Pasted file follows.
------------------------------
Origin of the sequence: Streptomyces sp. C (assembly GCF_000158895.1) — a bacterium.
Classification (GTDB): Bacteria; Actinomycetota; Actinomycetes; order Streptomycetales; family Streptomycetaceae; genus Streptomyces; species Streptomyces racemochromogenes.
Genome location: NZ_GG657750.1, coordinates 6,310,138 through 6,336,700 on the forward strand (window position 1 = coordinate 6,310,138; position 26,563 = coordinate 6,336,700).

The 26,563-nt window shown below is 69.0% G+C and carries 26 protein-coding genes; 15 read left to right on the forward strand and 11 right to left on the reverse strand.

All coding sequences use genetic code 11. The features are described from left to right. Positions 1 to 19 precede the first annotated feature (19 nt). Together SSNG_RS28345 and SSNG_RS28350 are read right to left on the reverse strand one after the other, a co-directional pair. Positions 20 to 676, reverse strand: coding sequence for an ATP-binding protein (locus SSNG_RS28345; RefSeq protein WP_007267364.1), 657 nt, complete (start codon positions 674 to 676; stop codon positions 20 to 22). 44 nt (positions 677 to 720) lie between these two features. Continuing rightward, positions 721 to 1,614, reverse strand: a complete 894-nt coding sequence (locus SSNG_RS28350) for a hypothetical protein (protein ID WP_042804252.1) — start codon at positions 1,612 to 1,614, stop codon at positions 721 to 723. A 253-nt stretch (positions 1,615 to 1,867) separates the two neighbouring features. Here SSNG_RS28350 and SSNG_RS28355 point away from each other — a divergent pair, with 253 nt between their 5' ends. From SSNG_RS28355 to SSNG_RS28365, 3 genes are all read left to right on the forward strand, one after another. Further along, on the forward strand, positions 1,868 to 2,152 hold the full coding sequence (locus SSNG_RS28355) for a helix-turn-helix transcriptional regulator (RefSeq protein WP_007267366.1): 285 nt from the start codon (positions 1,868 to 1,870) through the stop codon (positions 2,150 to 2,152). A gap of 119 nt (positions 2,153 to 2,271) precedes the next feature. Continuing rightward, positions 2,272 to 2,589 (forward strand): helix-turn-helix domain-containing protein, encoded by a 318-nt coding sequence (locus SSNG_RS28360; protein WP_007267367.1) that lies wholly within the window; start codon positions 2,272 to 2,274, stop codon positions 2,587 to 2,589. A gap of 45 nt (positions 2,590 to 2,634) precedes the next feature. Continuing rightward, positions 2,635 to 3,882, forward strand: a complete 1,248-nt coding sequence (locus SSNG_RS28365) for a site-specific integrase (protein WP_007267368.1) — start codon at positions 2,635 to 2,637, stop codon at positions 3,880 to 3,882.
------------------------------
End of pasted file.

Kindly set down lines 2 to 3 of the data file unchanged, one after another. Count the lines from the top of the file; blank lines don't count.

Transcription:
Classification (GTDB): Bacteria; Actinomycetota; Actinomycetes; order Streptomycetales; family Streptomycetaceae; genus Streptomyces; species Streptomyces racemochromogenes.
Genome location: NZ_GG657750.1, coordinates 6,310,138 through 6,336,700 on the forward strand (window position 1 = coordinate 6,310,138; position 26,563 = coordinate 6,336,700).